In 1993, the World Food Programme (WFP), the food agency of the UN, committed 2,5 million tons of food commodities valued at US$1,200 million to 27,7 million disaster victims. Chronic food shortages rose as a result of man-made disasters with increased and sustained levels of conflict and civil strife, whereas there was a sharp fall of drought victims (as a result of the phasing out of the southern Africa drought emergency). Sub-saharan Africa, the former Yugoslavia and the Newly Independent States (NIS) were the main regions for WFP activities. The former Yugoslavia was the year's largest operation, requiring more than half a million tonnes of food for almost 4 million people.

The UN Children's Fund (UNICEF) special responsibility is to ensure that the basic needs of children and their mothers are met, lending itself to reducing their vulnerability to the impact of emergencies. In 1993, UNICEF was involved in 64 emergency operations globally, continuing an upward trend since 1990, when it assisted 29 countries; this number rose to 50 in 1991, and to 54 in 1992. In 1993, Africa remained the continent in greatest need and was afforded highest priority.

In 1993, the World Health Organization (WHO) responded to over 50 emergencies, 28 of those involved complex war and civil strife. Recently adopted resolutions have facilitated WHO to become more involved with humanitarian assistance.

The International Organization for Migration's (IOM) provides administrative and logistical aid to support the migration of people, including displaced persons, and people otherwise vulnerable and in danger.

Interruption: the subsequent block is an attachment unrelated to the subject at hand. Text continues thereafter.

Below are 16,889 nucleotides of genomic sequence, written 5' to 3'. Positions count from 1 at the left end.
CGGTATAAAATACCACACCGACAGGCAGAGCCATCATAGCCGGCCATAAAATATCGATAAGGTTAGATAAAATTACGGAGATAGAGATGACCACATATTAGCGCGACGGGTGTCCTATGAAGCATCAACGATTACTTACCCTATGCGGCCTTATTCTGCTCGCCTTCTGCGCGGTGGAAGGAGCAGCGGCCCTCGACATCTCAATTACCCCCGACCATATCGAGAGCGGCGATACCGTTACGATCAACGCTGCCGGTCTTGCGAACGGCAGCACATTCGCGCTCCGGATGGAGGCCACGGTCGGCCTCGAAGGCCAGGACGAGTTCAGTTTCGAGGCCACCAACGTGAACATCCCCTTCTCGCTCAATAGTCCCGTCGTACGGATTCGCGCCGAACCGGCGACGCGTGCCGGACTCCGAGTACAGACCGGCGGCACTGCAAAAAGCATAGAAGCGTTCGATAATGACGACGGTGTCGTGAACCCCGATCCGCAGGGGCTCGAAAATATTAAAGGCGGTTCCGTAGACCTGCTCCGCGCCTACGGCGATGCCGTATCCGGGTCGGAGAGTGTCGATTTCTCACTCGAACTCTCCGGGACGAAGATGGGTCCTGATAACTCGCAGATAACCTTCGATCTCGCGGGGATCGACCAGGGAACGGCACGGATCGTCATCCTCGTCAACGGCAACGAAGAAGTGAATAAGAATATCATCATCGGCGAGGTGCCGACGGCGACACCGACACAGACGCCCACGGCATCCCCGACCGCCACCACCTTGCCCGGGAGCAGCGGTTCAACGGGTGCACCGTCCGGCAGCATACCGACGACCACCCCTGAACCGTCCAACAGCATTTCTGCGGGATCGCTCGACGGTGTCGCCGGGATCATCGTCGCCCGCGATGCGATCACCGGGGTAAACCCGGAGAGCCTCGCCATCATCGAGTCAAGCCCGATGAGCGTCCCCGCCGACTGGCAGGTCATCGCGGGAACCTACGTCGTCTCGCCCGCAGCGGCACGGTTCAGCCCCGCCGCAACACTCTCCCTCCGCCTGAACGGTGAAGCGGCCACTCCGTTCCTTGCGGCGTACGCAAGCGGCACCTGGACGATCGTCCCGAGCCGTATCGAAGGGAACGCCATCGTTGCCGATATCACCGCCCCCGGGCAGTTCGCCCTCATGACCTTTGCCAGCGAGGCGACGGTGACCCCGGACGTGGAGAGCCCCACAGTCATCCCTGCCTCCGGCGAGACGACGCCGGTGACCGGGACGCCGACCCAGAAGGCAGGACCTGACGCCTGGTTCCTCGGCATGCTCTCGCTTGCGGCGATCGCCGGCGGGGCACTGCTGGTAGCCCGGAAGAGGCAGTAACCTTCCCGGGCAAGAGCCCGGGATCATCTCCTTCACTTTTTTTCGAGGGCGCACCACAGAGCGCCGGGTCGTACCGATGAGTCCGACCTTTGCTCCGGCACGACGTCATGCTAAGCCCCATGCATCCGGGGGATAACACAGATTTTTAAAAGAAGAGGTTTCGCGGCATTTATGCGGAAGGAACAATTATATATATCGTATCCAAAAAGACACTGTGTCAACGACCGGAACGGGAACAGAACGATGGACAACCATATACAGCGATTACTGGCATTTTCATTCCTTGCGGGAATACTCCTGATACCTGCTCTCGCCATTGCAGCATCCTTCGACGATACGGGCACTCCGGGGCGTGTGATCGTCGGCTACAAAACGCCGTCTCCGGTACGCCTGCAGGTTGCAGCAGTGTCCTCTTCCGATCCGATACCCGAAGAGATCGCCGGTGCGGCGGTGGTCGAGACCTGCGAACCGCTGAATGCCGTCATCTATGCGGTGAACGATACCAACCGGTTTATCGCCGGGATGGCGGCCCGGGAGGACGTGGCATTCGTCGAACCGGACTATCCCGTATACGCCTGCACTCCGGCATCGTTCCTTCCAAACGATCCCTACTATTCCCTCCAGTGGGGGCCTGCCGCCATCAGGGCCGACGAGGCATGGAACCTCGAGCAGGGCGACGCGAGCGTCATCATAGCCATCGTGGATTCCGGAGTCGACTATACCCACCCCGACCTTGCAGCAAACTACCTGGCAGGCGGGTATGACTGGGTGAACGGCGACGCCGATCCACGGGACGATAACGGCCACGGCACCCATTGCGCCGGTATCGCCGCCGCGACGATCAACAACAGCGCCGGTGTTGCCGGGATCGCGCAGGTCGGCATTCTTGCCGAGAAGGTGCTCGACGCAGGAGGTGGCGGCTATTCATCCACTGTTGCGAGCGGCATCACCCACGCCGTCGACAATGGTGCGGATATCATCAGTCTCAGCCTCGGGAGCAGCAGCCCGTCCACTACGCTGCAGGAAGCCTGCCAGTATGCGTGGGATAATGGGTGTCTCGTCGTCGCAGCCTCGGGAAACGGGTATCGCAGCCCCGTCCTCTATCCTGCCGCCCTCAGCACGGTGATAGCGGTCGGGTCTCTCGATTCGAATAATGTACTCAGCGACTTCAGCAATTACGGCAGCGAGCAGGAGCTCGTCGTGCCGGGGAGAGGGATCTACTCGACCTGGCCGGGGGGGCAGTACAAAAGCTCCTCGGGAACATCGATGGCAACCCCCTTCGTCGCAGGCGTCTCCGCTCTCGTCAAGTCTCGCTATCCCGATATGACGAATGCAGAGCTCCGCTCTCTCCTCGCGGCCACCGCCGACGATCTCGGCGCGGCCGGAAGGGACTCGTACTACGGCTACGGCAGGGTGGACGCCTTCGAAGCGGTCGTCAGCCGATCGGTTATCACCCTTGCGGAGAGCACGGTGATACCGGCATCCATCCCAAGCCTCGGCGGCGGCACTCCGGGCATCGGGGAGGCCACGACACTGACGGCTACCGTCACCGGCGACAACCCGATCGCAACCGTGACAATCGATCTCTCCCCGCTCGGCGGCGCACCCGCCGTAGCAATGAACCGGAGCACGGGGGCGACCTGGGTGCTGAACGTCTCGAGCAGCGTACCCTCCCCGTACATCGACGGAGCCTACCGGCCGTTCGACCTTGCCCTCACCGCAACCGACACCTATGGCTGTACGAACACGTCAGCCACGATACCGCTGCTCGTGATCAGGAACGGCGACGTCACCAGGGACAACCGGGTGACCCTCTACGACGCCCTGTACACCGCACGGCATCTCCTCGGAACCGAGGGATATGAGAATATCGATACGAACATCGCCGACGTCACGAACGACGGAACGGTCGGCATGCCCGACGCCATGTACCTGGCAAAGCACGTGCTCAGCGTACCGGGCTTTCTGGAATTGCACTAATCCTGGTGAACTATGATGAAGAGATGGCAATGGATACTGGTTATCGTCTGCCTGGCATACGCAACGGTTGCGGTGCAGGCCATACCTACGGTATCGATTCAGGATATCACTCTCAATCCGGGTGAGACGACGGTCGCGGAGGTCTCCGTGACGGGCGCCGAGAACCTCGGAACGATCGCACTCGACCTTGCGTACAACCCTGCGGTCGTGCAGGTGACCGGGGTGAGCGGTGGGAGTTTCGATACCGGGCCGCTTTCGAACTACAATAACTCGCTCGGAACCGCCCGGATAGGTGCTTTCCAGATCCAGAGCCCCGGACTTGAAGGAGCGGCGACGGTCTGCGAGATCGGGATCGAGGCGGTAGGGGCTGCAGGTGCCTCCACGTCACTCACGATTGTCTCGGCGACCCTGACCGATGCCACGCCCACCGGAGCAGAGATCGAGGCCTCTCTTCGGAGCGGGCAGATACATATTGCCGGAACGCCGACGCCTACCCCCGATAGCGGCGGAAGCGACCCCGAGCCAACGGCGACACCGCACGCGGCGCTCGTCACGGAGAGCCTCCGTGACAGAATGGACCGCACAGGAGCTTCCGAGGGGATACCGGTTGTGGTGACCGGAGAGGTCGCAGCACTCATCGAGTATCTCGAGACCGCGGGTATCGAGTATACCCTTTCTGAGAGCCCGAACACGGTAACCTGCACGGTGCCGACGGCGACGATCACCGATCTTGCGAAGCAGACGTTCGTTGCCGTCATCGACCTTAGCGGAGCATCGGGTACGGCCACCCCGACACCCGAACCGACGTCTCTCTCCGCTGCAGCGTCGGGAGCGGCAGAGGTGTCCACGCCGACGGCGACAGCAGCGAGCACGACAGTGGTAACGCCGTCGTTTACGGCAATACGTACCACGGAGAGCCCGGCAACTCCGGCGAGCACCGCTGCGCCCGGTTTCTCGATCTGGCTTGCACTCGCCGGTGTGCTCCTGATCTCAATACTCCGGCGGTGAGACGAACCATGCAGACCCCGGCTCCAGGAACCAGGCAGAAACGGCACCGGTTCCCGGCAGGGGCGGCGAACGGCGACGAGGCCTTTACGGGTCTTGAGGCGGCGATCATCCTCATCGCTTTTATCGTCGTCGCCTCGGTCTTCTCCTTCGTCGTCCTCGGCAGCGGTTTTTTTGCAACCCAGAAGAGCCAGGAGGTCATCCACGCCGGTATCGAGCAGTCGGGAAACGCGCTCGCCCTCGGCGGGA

The International Federation of Red Cross and Red Crescent Societies respond to both natural and man-made disasters by supporting the efforts of National Red Cross and Red Crescent Societies affected by a disaster. These National Societies are present in 161 countries. From 1992 to 1993, relief appeals fell from 54 in 1992 to 31 in 1993, the number of operations moved from 54 to 45, and the number of people assisted fell from 19,408,450 to 15,182,400. However, for the same period the total aid sought increased from 304 to 410 million Swiss francs, reflecting the growing cost, scale, complexity and diversity of disasters worldwide. Assistance to Europe increased greatly because of the needs in the former Soviet Union and the former Yugoslavia.

In 1993, many other humanitarian governmental programmes and NGOs participated in the efforts of the international community to relieve the suffering of disaster victims.


Relief operations are invariably hampered by slow deployment and a breakdown in neutrality; there is more and more need for military protection of humanitarian operations; voluntary agency staff are too young and inexperienced and have no institutional memory.


Type Classification:
C: Cross-sectoral strategies